- If the teacher has met state qualification and licensing criteria for the grade level and subject areas taught
- If the teacher is teaching under emergency or temporary status in which state qualifications or licensing criteria are waived
- The teacher’s baccalaureate degree major, graduate certification, and field of discipline
- The qualifications of any paraprofessional that is providing services to the student
If you have questions or would like additional information, please contact your building principal or Jennifer Knapp in the NCLB/Curriculum Department at 614-797-6027.
MCKINNEY - VENTO HOMELESS ASSISTANCE ACT
McKinney-Vento is the primary piece of federal legislation dealing with the education of children and youth experiencing homelessness in U.S. public schools. It was reauthorized as Title X, Part C, of the No Child Left Behind Act.
The McKinney-Vento program is designed to address the problems that homeless children and youth have faced in enrolling, attending, and succeeding in school. Under this program, state educational agencies (SEAs) must ensure that each homeless child and youth has equal access to the same free, appropriate public education, including a public preschool education, as other children and youth. Homeless children and youth should have access to the educational and other services that they need to enable them to meet the same challenging state student academic achievement standards to which all students are held. In addition, homeless students may not be separated from the mainstream school environment. States and districts are required to review and undertake steps to revise laws, regulations, practices, or policies that may act as a barrier to the enrollment, attendance, or success in school of homeless children and youth.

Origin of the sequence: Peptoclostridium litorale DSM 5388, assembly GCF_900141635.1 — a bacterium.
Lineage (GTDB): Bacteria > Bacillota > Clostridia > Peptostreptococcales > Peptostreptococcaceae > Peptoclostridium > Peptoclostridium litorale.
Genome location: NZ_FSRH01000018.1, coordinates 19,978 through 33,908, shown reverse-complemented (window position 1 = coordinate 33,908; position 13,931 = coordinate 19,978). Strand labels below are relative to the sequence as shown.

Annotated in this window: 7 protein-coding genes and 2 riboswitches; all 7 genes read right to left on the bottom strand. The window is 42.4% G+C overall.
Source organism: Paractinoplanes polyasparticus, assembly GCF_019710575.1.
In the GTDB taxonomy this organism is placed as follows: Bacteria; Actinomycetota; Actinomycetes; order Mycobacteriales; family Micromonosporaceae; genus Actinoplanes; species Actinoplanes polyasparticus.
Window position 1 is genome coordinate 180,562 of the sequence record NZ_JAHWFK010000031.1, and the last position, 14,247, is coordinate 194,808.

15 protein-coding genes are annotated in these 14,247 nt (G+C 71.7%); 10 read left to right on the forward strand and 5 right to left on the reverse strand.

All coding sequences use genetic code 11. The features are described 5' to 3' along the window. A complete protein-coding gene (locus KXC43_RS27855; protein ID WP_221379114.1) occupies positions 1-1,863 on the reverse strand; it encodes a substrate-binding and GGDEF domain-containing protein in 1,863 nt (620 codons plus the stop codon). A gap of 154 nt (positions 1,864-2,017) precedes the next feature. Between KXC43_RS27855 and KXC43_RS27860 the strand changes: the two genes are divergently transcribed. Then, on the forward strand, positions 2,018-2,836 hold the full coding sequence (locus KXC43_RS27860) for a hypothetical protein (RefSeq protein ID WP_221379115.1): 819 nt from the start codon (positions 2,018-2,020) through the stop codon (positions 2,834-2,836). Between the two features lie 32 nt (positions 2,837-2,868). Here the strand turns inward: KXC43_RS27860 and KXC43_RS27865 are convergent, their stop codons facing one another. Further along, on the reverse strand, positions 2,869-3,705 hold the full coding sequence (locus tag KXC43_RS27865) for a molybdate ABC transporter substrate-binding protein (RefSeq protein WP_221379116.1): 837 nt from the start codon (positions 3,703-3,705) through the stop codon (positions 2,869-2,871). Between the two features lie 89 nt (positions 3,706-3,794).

Under the McKinney-Vento Act, children in homeless situations have the right to:
- Go to school, no matter where they live or how long they have lived there;
- Attend either the local school or the school of origin (the school of origin is the school the child attended when he/she was permanently housed or the school in which the child was last enrolled), if this is in their best interest;
- Receive transportation to and from the school or origin;
- Enroll, attend classes and participate fully in all school activities while the school arranges for the transfer of records,;
- Have access to the same programs and services that are available to all other students including transportation and supplemental services; and
- Attend school with children not experiencing homelessness - segregation based on a student's status as homeless is prohibited.
Our school district liaison is Ms. Debbie Meissner, Director of Student Health & Safety. She may be reached at 614-797-5880.
Our state coordinator for homeless education is Mr. Tom Dannis, 614-466-4161.
Click here to read a copy of our Board of Education's policy on Homeless, revised and approved 1/24/2011
OHIO PARENT INFORMATION AND RESOURCE CENTER
The Ohio Parent Information and Resource Center (PIRC) is funded by the U.S. Department of Education, Office of Innovation and Improvement.
The mission of PIRC is to empower all parents and families by providing information, resources and training to support children's learning and enhance the environments in which they grow.
As mandated by the No Child Left Behind Act, Ohio PIRC provides vital information and resources to support:
- Parental involvement
- Educational success
- Family advocacy
- Community collaboration
To find out more about Ohio PIRC, please contact them at:
Toll Free Number: 1-888-OHPIRC9 (647-4729) - www.ohiopirc.org